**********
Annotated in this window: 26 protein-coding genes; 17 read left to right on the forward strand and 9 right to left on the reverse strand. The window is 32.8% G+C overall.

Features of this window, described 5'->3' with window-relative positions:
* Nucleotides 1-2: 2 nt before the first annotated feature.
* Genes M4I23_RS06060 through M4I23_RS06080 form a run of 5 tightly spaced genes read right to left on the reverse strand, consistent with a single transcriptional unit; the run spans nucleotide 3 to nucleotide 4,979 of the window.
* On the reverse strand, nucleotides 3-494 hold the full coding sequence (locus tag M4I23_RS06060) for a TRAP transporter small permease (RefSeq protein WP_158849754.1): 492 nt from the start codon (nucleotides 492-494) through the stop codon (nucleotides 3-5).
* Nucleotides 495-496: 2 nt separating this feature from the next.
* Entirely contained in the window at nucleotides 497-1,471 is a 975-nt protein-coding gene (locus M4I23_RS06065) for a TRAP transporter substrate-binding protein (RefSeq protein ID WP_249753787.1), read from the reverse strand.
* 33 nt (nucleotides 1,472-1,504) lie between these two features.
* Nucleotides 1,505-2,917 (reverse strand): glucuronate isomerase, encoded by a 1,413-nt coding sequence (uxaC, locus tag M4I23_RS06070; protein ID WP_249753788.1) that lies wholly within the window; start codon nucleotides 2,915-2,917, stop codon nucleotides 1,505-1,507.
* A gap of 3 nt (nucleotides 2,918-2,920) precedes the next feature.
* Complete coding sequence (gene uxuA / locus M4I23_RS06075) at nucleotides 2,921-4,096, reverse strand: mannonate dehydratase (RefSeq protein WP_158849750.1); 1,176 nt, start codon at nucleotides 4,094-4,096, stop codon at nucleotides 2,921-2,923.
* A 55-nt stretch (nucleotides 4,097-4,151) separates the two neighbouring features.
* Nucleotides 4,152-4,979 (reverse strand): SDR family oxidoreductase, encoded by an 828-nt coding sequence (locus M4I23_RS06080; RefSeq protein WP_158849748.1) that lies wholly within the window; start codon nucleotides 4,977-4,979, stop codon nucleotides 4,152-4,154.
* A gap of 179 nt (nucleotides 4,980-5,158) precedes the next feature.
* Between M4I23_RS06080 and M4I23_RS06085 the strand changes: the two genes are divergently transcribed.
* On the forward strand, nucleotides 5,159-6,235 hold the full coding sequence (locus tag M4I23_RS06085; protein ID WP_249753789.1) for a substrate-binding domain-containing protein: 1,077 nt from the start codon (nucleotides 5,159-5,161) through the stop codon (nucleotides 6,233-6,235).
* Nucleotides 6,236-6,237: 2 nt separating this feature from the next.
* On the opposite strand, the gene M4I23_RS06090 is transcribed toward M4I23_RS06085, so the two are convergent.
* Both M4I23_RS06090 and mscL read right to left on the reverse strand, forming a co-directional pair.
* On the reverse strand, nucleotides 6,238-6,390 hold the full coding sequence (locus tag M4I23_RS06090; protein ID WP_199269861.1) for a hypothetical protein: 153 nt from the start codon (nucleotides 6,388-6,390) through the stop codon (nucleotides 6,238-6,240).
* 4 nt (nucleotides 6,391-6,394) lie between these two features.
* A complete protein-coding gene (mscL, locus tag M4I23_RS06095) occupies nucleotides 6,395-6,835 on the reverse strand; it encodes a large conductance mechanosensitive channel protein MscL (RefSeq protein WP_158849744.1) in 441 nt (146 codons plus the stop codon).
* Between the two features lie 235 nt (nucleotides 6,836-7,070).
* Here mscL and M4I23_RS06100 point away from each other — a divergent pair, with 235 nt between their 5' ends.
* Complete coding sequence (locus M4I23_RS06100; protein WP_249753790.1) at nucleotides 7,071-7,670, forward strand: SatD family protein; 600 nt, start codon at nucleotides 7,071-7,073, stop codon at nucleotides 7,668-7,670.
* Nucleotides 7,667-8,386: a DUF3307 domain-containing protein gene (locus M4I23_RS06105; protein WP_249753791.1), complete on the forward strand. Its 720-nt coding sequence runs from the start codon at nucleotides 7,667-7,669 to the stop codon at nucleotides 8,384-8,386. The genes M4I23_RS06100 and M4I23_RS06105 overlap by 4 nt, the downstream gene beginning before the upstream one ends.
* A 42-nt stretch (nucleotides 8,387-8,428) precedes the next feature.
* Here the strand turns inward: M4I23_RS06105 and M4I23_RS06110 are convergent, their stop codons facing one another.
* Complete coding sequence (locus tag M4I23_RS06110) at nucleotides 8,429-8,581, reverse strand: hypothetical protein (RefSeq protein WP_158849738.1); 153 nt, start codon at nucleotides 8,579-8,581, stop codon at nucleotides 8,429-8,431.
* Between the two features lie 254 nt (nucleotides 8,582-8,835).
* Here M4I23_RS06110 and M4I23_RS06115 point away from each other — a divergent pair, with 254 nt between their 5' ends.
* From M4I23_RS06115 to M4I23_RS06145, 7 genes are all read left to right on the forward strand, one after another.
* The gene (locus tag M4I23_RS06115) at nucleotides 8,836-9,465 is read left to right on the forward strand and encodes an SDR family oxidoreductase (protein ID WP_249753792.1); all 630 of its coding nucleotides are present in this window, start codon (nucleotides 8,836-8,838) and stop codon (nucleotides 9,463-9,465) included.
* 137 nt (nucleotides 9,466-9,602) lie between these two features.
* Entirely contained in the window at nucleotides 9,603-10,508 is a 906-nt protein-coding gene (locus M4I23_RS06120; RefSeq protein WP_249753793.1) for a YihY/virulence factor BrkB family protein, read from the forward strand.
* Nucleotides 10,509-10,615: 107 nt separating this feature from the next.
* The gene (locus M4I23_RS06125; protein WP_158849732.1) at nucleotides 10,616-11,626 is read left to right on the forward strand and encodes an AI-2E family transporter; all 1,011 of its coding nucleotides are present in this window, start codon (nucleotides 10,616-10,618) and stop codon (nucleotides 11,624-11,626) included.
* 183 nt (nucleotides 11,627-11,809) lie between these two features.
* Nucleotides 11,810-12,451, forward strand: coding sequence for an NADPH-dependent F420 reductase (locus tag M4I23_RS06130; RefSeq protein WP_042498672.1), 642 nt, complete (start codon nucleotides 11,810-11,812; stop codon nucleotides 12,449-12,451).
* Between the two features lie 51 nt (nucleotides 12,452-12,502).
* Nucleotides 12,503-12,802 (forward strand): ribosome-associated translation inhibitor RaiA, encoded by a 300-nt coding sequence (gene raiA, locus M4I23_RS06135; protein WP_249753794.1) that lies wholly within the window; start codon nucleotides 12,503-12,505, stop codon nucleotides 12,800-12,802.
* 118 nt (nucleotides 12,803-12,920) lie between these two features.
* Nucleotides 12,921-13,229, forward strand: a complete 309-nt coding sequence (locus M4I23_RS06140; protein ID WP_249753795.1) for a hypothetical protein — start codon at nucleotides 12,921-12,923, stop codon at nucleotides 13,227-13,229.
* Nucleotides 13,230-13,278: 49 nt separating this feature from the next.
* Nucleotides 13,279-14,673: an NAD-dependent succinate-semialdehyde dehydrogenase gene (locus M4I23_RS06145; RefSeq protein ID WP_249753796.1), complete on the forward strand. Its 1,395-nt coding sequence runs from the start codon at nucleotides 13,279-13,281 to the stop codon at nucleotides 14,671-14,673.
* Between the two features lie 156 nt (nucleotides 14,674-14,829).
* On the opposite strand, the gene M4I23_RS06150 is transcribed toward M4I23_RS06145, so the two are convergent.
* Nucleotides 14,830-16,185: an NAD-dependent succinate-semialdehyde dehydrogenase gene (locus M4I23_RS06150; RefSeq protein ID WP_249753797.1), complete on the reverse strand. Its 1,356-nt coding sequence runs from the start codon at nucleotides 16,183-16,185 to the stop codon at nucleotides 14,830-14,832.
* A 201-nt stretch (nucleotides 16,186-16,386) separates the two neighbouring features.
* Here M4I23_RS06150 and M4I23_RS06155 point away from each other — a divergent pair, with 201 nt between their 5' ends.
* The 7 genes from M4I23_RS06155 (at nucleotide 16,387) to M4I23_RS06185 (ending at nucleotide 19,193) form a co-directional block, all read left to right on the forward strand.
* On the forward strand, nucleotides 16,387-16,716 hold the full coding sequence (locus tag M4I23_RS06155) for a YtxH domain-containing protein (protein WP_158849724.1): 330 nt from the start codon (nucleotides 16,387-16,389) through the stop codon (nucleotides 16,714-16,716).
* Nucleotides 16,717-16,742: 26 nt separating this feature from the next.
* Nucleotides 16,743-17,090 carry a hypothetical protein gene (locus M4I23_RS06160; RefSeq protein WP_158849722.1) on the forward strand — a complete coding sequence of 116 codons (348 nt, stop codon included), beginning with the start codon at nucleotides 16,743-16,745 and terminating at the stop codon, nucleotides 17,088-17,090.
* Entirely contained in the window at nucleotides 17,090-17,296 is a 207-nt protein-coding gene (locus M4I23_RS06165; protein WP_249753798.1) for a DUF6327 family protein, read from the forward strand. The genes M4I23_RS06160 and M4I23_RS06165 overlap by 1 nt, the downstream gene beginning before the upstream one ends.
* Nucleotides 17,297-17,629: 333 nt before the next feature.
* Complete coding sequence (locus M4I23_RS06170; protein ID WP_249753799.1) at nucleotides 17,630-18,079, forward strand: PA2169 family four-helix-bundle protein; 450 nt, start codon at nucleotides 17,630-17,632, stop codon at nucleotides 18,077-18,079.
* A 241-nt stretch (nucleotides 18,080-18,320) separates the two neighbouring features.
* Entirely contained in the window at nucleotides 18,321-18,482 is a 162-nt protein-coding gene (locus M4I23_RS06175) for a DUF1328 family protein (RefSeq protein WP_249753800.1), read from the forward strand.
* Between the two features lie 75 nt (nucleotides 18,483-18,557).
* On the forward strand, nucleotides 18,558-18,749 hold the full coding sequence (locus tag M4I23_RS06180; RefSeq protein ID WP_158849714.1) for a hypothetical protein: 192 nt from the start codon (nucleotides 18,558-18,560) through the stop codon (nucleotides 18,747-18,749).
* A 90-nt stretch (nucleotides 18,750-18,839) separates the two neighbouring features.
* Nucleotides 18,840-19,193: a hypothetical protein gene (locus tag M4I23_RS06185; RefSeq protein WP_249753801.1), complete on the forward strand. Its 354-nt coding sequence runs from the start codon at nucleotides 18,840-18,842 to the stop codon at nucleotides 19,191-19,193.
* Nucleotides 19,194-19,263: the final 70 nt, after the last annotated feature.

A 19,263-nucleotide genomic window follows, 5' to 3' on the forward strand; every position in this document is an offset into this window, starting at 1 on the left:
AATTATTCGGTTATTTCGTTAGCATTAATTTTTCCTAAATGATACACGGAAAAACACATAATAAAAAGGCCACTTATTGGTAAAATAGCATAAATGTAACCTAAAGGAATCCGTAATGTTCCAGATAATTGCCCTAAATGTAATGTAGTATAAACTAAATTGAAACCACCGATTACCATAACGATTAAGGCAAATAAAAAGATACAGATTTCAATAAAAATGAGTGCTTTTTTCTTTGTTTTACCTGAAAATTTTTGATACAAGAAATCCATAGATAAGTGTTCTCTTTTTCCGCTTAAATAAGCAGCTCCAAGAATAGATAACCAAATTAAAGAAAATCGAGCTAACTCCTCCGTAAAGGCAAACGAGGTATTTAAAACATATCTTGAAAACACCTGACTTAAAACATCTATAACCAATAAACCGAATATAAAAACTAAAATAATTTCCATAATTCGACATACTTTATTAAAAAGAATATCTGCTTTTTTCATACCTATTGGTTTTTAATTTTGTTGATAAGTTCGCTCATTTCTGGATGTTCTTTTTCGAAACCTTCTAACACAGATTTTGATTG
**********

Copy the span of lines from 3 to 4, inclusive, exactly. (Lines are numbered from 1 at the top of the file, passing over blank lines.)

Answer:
* Nucleotides 1-2: 2 nt before the first annotated feature.
* Genes M4I23_RS06060 through M4I23_RS06080 form a run of 5 tightly spaced genes read right to left on the reverse strand, consistent with a single transcriptional unit; the run spans nucleotide 3 to nucleotide 4,979 of the window.